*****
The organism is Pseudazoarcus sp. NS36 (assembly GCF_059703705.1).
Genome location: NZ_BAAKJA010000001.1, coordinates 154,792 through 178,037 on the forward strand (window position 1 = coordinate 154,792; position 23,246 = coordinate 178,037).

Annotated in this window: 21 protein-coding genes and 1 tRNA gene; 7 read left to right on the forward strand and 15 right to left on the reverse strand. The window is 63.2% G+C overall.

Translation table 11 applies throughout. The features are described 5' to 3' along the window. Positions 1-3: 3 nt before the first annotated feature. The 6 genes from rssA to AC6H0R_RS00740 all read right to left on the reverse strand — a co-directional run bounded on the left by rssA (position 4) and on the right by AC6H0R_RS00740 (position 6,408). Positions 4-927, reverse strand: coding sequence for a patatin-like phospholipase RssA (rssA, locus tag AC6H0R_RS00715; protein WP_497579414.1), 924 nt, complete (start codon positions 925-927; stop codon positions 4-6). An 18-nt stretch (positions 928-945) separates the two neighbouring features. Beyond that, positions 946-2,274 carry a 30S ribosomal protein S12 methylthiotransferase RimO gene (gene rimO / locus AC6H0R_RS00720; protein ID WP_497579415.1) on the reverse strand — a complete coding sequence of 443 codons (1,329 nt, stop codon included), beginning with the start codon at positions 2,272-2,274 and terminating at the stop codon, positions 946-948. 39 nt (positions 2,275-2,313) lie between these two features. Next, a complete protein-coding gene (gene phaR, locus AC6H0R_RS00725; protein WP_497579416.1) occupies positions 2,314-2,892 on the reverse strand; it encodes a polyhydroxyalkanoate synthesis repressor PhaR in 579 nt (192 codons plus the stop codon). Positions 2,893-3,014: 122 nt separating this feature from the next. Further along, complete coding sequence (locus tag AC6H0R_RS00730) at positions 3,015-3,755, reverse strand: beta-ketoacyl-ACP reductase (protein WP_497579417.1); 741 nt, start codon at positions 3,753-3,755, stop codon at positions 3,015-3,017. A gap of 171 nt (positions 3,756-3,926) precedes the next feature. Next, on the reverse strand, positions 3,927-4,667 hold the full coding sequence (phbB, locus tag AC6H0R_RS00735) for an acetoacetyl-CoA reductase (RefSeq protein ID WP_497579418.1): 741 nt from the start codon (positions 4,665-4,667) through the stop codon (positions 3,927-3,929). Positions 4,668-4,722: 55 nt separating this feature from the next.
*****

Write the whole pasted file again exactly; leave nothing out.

The organism is Pseudazoarcus sp. NS36 (assembly GCF_059703705.1).
Genome location: NZ_BAAKJA010000001.1, coordinates 154,792 through 178,037 on the forward strand (window position 1 = coordinate 154,792; position 23,246 = coordinate 178,037).

Annotated in this window: 21 protein-coding genes and 1 tRNA gene; 7 read left to right on the forward strand and 15 right to left on the reverse strand. The window is 63.2% G+C overall.

Translation table 11 applies throughout. The features are described 5' to 3' along the window. Positions 1-3: 3 nt before the first annotated feature. The 6 genes from rssA to AC6H0R_RS00740 all read right to left on the reverse strand — a co-directional run bounded on the left by rssA (position 4) and on the right by AC6H0R_RS00740 (position 6,408). Positions 4-927, reverse strand: coding sequence for a patatin-like phospholipase RssA (rssA, locus tag AC6H0R_RS00715; protein WP_497579414.1), 924 nt, complete (start codon positions 925-927; stop codon positions 4-6). An 18-nt stretch (positions 928-945) separates the two neighbouring features. Beyond that, positions 946-2,274 carry a 30S ribosomal protein S12 methylthiotransferase RimO gene (gene rimO / locus AC6H0R_RS00720; protein ID WP_497579415.1) on the reverse strand — a complete coding sequence of 443 codons (1,329 nt, stop codon included), beginning with the start codon at positions 2,272-2,274 and terminating at the stop codon, positions 946-948. 39 nt (positions 2,275-2,313) lie between these two features. Next, a complete protein-coding gene (gene phaR, locus AC6H0R_RS00725; protein WP_497579416.1) occupies positions 2,314-2,892 on the reverse strand; it encodes a polyhydroxyalkanoate synthesis repressor PhaR in 579 nt (192 codons plus the stop codon). Positions 2,893-3,014: 122 nt separating this feature from the next. Further along, complete coding sequence (locus tag AC6H0R_RS00730) at positions 3,015-3,755, reverse strand: beta-ketoacyl-ACP reductase (protein WP_497579417.1); 741 nt, start codon at positions 3,753-3,755, stop codon at positions 3,015-3,017. A gap of 171 nt (positions 3,756-3,926) precedes the next feature. Next, on the reverse strand, positions 3,927-4,667 hold the full coding sequence (phbB, locus tag AC6H0R_RS00735) for an acetoacetyl-CoA reductase (RefSeq protein ID WP_497579418.1): 741 nt from the start codon (positions 4,665-4,667) through the stop codon (positions 3,927-3,929). Positions 4,668-4,722: 55 nt separating this feature from the next.